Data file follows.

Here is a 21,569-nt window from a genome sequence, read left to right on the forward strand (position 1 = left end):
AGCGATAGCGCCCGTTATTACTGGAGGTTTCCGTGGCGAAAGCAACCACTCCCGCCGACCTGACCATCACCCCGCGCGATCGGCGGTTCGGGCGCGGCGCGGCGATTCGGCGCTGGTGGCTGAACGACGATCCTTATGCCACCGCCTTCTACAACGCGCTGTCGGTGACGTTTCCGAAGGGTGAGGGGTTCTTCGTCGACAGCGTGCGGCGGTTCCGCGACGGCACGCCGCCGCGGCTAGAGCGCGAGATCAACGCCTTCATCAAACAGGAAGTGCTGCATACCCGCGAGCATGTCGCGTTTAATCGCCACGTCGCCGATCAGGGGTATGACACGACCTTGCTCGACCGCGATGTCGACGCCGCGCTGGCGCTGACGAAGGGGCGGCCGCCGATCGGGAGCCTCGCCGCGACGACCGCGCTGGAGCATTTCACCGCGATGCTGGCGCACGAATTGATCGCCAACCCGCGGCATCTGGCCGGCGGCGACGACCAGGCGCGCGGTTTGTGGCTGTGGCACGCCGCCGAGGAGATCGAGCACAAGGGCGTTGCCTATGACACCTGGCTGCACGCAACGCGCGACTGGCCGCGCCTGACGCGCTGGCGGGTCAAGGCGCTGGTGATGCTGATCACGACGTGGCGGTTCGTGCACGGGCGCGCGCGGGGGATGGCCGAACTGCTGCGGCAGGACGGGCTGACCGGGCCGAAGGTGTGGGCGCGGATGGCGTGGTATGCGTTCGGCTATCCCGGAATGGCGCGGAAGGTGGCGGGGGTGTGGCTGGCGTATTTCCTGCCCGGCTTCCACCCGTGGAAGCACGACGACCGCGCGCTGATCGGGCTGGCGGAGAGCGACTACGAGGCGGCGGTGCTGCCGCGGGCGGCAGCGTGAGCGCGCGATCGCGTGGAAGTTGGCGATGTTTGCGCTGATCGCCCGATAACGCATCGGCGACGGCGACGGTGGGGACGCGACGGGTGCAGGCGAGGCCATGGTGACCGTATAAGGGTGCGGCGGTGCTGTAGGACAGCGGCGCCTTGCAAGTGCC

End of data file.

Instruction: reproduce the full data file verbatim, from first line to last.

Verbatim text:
Here is a 21,569-nt window from a genome sequence, read left to right on the forward strand (position 1 = left end):
AGCGATAGCGCCCGTTATTACTGGAGGTTTCCGTGGCGAAAGCAACCACTCCCGCCGACCTGACCATCACCCCGCGCGATCGGCGGTTCGGGCGCGGCGCGGCGATTCGGCGCTGGTGGCTGAACGACGATCCTTATGCCACCGCCTTCTACAACGCGCTGTCGGTGACGTTTCCGAAGGGTGAGGGGTTCTTCGTCGACAGCGTGCGGCGGTTCCGCGACGGCACGCCGCCGCGGCTAGAGCGCGAGATCAACGCCTTCATCAAACAGGAAGTGCTGCATACCCGCGAGCATGTCGCGTTTAATCGCCACGTCGCCGATCAGGGGTATGACACGACCTTGCTCGACCGCGATGTCGACGCCGCGCTGGCGCTGACGAAGGGGCGGCCGCCGATCGGGAGCCTCGCCGCGACGACCGCGCTGGAGCATTTCACCGCGATGCTGGCGCACGAATTGATCGCCAACCCGCGGCATCTGGCCGGCGGCGACGACCAGGCGCGCGGTTTGTGGCTGTGGCACGCCGCCGAGGAGATCGAGCACAAGGGCGTTGCCTATGACACCTGGCTGCACGCAACGCGCGACTGGCCGCGCCTGACGCGCTGGCGGGTCAAGGCGCTGGTGATGCTGATCACGACGTGGCGGTTCGTGCACGGGCGCGCGCGGGGGATGGCCGAACTGCTGCGGCAGGACGGGCTGACCGGGCCGAAGGTGTGGGCGCGGATGGCGTGGTATGCGTTCGGCTATCCCGGAATGGCGCGGAAGGTGGCGGGGGTGTGGCTGGCGTATTTCCTGCCCGGCTTCCACCCGTGGAAGCACGACGACCGCGCGCTGATCGGGCTGGCGGAGAGCGACTACGAGGCGGCGGTGCTGCCGCGGGCGGCAGCGTGAGCGCGCGATCGCGTGGAAGTTGGCGATGTTTGCGCTGATCGCCCGATAACGCATCGGCGACGGCGACGGTGGGGACGCGACGGGTGCAGGCGAGGCCATGGTGACCGTATAAGGGTGCGGCGGTGCTGTAGGACAGCGGCGCCTTGCAAGTGCC